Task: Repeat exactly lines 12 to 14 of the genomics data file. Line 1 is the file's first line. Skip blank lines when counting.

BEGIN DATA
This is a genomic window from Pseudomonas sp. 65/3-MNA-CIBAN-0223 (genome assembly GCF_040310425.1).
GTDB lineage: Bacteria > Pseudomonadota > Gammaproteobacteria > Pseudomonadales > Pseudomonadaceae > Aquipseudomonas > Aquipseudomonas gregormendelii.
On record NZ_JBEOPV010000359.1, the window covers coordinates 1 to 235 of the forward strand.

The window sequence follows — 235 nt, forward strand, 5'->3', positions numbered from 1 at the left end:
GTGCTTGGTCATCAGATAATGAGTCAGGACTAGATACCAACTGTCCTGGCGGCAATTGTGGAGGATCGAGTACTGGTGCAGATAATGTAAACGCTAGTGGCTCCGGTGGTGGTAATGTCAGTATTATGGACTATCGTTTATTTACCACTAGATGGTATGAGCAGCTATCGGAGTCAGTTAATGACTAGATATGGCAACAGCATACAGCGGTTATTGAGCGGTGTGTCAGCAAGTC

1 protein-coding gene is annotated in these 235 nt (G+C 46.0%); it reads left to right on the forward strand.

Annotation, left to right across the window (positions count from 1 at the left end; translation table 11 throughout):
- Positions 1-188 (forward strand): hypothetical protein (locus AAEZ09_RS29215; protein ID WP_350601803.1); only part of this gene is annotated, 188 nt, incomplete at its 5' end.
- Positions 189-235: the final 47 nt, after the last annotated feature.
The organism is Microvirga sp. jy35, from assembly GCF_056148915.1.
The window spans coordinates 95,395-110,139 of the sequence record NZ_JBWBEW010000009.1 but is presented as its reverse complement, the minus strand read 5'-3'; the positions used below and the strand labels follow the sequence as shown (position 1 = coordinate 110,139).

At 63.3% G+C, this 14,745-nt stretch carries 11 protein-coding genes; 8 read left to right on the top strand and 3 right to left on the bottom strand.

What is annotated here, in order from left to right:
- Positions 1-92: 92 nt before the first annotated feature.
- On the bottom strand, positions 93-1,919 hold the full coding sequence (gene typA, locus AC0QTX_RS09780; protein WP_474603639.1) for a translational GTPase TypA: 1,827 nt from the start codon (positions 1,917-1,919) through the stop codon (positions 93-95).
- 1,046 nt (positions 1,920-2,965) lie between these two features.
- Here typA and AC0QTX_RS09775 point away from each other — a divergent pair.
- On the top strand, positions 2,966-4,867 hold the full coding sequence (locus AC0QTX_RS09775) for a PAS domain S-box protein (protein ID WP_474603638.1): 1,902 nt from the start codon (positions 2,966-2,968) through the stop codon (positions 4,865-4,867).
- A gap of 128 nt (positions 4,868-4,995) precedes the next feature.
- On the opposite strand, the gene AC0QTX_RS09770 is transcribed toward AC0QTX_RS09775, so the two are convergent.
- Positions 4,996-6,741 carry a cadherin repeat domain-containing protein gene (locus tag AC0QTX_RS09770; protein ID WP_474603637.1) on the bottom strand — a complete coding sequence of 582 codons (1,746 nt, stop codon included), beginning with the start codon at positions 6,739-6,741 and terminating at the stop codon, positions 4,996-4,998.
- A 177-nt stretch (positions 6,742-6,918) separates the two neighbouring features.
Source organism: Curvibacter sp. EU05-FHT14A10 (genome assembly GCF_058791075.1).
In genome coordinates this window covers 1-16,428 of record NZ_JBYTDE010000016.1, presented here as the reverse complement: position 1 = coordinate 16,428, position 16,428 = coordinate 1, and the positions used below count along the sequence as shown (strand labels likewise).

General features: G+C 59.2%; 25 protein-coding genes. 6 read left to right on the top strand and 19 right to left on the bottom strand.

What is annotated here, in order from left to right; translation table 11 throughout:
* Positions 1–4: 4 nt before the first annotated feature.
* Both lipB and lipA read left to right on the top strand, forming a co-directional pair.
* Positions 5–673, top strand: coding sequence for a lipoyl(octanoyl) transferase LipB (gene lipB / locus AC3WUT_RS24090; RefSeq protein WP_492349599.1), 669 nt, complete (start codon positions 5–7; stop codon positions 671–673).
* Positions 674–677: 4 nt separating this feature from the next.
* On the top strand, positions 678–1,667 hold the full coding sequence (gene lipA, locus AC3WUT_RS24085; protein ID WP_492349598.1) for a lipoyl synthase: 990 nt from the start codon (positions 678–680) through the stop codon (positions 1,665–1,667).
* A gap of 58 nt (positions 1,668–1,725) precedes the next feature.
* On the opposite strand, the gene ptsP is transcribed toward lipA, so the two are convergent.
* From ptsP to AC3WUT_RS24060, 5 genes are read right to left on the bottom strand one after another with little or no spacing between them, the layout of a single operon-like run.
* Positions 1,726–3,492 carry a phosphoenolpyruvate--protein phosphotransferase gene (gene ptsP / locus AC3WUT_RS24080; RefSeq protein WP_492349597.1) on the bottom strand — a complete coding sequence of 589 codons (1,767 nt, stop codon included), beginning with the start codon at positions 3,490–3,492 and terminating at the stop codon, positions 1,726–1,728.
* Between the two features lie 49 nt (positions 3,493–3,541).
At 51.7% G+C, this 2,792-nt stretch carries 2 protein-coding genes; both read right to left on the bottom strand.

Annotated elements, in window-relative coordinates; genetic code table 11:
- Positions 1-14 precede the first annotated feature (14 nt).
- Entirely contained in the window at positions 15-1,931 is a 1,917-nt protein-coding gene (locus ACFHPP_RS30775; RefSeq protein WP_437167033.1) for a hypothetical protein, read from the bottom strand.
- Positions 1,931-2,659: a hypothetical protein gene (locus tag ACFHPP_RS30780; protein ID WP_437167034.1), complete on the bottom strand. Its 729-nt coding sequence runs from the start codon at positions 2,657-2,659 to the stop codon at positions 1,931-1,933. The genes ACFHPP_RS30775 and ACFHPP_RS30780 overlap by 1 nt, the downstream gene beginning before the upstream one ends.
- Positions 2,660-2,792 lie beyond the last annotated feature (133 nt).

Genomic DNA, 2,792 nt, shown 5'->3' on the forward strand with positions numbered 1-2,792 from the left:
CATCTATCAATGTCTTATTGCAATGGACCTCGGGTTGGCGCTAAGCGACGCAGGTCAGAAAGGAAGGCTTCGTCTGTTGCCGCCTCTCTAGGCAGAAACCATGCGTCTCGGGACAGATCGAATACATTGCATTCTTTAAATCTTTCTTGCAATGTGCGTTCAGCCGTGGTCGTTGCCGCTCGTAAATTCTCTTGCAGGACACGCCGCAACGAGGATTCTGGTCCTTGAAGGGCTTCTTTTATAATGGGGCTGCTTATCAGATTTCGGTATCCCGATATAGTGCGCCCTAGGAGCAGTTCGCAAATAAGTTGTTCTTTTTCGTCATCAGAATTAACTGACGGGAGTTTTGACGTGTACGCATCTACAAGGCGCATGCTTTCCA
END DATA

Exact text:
At 63.3% G+C, this 14,745-nt stretch carries 11 protein-coding genes; 8 read left to right on the top strand and 3 right to left on the bottom strand.

What is annotated here, in order from left to right:
- Positions 1-92: 92 nt before the first annotated feature.